Fear is a game changer I think.  I read an article the other day that suggested that instead of perceiving fear as the opposite of faith, what if we let our fear inform our faith, or our faith inform our fear? That together, fear and faith can propel us into action, to stand up bold and challenge the injustices and evils of the world.

I think that’s what the psalmist is talking about when he says, “taste and see that the Lord is good,” and that happiness is indeed found in the refuge of the Lord.  Let us each embrace and taste the sweet sweet goodness of the Lord through acts of courage and compassion to face our fears and yet to stand firm as we wait on the refuge of the Lord.

Peace. peace. prL




more than down dogs, cat cows and savasana.

 May you be made strong with all the strength that comes from his glorious power, and may you be prepared to endure everything with patience, while joyfully giving thanks to the Father, who has enabled you to share in the inheritance of the saints in the light. Colossians 1: 11-12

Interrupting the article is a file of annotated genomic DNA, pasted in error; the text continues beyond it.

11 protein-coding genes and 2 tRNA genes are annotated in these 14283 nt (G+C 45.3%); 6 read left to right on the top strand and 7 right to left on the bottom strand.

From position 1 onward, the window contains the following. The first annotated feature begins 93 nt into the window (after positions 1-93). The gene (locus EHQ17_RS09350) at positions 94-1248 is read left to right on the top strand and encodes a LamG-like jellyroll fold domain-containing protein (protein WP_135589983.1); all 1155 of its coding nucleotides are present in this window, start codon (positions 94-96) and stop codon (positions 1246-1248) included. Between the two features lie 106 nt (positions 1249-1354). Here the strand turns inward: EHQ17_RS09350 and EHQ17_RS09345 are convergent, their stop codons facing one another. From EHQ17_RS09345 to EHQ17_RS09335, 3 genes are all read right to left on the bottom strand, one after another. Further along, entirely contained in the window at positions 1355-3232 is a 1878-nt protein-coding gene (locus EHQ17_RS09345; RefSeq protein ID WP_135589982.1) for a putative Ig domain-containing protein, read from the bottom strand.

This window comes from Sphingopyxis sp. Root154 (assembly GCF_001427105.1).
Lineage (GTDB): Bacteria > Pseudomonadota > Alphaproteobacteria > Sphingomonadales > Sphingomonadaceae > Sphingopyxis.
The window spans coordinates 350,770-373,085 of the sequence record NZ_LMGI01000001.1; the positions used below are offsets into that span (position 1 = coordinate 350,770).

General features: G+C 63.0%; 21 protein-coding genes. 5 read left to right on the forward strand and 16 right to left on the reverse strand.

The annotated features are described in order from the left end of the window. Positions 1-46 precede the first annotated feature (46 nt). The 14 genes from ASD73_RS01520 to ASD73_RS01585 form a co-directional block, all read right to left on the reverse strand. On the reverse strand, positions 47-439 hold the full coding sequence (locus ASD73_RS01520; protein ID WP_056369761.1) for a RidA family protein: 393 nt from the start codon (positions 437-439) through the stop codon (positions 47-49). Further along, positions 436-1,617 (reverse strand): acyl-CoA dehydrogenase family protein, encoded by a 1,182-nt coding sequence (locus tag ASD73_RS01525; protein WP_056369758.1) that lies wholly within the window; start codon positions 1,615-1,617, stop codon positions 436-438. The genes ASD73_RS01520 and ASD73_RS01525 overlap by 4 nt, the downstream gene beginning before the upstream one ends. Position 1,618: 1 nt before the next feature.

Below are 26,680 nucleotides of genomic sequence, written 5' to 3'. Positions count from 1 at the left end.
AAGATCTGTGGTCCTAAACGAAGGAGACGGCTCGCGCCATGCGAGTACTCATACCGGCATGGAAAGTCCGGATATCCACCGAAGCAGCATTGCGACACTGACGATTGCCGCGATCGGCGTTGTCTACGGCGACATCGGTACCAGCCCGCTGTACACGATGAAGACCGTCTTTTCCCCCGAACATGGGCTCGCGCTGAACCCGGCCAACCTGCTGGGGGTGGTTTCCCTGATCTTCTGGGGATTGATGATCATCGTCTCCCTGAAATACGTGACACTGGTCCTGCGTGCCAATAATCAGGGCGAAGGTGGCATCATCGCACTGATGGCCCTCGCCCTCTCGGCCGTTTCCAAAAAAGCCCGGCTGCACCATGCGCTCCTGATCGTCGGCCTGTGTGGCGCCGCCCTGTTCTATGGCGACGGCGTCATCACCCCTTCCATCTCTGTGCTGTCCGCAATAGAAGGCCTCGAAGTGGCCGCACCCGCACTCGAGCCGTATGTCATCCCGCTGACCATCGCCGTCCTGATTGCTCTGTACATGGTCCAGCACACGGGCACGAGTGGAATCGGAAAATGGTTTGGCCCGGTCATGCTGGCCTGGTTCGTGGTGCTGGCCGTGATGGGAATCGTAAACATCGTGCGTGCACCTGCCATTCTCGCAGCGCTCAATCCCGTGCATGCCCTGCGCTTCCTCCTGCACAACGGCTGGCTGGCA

I’m rediscovering my yogi this summer.  Until I moved to Denver a year ago, I had practiced yoga consistently for a number of years.  In fact two of my dearest friends are yoga sisters that I met on the yoga studio floor. But when I moved to Denver, through the whole transition of new call, new house, new town, new grocery store (that took me 9 months to embrace!) new friends – my yoga practice suffered. I couldn’t find a studio I could bond with… I couldn’t find the rhythm in my day…. but most importantly, I believe, I didn’t have my yoga sisters with me.  Sisters who in our bonding relationship, encouraged one another, challenged one another, supported one another, and ached and sweat together! Yoga together made me stronger and knit the ties between us so that we shared much more than down dogs and cat cows and savasana.  We shared life and love.